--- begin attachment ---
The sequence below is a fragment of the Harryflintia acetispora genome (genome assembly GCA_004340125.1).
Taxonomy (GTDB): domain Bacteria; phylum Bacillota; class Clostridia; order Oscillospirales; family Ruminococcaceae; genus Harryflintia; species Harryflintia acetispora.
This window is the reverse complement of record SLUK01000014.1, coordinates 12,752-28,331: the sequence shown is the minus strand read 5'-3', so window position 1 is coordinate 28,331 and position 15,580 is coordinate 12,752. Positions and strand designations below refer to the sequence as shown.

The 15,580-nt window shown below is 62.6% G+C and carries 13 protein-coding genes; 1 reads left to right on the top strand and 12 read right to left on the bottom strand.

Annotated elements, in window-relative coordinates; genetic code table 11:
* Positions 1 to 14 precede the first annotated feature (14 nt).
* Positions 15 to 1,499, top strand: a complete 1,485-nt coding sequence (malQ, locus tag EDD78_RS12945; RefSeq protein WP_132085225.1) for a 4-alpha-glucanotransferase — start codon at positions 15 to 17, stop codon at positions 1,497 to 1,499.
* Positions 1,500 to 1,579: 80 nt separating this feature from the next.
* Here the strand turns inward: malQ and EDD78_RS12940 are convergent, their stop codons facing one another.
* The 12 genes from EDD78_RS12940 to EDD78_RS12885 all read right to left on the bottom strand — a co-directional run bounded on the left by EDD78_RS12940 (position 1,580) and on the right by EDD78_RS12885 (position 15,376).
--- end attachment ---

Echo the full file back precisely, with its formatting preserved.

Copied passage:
The sequence below is a fragment of the Harryflintia acetispora genome (genome assembly GCA_004340125.1).
Taxonomy (GTDB): domain Bacteria; phylum Bacillota; class Clostridia; order Oscillospirales; family Ruminococcaceae; genus Harryflintia; species Harryflintia acetispora.
This window is the reverse complement of record SLUK01000014.1, coordinates 12,752-28,331: the sequence shown is the minus strand read 5'-3', so window position 1 is coordinate 28,331 and position 15,580 is coordinate 12,752. Positions and strand designations below refer to the sequence as shown.

The 15,580-nt window shown below is 62.6% G+C and carries 13 protein-coding genes; 1 reads left to right on the top strand and 12 read right to left on the bottom strand.

Annotated elements, in window-relative coordinates; genetic code table 11:
* Positions 1 to 14 precede the first annotated feature (14 nt).
* Positions 15 to 1,499, top strand: a complete 1,485-nt coding sequence (malQ, locus tag EDD78_RS12945; RefSeq protein WP_132085225.1) for a 4-alpha-glucanotransferase — start codon at positions 15 to 17, stop codon at positions 1,497 to 1,499.
* Positions 1,500 to 1,579: 80 nt separating this feature from the next.
* Here the strand turns inward: malQ and EDD78_RS12940 are convergent, their stop codons facing one another.
* The 12 genes from EDD78_RS12940 to EDD78_RS12885 all read right to left on the bottom strand — a co-directional run bounded on the left by EDD78_RS12940 (position 1,580) and on the right by EDD78_RS12885 (position 15,376).